Conflicts of Scientific Interest: The Investigation into the Origins of COVID-19
In this age of space-ships and nucleotides, it is all too tempting to let scientists go off, do their business and accept whatever conclusions they come back with. However, recent revelations in the lab-leak theory shed light on how even professionals of our most trusted profession are subject to conflicts of interests, necessitating greater transparency and public scrutiny.
On 19th February 2020, when there had been just 2,129 coronavirus deaths worldwide, one of the world’s most respected medical journals, The Lancet, published twenty-seven scientist’s joint statement professing a scientific consensus against the lab-leak theory. “We stand together”, they proclaimed, “to strongly condemn conspiracy theories suggesting that COVID-19 does not have a natural origin”. For over a year the Lancet statement was used by social media fact-checkers to classify claims disputing the origin of COVID-19 as categorically false. But on 14th May 2021 a new statement of “18 prominent scientists” had been published in Science Magazine refuting the claims of the Lancet statement, calling for a serious examination of “hypotheses about both natural and laboratory spillover”, and by 27th May 2021 President Joe Biden had ordered a review of COVID-19 origin theories.
How, then, did the lab-leak theory go from fringe conspiracy, against the scientific consensus, to be lauded by scientists as a possible explanation of COVID-19’s origins?
Just a few months later, the U.S. Government announced a pause on funding for any new gain-of-function research projects that could increase the transmissibility of SARS viruses (note that SARS viruses are coronaviruses) and encouraged scientists to voluntarily pause existing research. EcoHealth did not. A 2016 study, listed on the project details page for EcoHealth’s grant, conducted at the WIV, developed and used a new method for genetically engineering coronaviruses. Meanwhile a 2015 study, for which experimentation was performed prior to the funding pause, engineered a coronavirus that “replicated efficiently in primary human airway cells”.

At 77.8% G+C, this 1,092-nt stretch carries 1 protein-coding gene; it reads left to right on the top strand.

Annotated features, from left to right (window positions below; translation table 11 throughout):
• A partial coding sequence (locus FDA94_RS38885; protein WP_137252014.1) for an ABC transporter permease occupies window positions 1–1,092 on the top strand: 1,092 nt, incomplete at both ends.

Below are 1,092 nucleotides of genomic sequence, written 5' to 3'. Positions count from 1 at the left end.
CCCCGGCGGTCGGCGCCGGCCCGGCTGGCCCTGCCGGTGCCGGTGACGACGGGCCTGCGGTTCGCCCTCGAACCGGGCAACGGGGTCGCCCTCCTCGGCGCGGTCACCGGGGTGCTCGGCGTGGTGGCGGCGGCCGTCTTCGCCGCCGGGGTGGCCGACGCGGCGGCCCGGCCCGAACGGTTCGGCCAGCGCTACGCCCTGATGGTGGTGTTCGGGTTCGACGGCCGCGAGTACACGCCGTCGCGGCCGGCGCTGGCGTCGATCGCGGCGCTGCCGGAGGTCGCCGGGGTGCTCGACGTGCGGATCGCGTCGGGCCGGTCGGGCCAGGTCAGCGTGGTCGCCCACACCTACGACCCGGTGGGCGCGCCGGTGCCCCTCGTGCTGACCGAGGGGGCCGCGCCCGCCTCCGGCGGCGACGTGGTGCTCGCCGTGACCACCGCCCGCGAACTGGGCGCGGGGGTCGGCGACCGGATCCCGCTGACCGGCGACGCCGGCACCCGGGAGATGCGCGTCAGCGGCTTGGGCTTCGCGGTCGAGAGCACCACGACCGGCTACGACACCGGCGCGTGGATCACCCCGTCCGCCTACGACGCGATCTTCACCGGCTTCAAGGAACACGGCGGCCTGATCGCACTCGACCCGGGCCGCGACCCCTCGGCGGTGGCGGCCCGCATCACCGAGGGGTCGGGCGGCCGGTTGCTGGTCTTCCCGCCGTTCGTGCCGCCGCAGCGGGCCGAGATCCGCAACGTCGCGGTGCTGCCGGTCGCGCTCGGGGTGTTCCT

As Jamie Metzl pointed out, it should therefore be no surprise that Daszak was so keen to set the scientific narrative on the origin of COVID-19: if SARS-CoV-2 had a natural origin he and his life’s work would be justified and validated despite criticism for his risky approach from sections of the scientific community; if SARS-CoV- 2 escaped from a lab, he and his field of work would be held responsible for the worst pandemic in a century.
In the absence of conclusive evidence for a natural spillover, we cannot outright rule out the lab-leak hypothesis. More fundamentally, the number of unanswered questions remaining over activities at the WIV raise legitimate and important concerns about its role in the outbreak of COVID-19. As time passes the quality of biological evidence will deteriorate, memories fade, and vested actors have more time to mould evidence to their wishes. There is a running clock, and so far, Peter Daszak, the WHO, and the Wuhan Institute of Virology have all failed to provide transparent inquiries into the origins of COVID-19. Let’s hope that the Biden investigation does.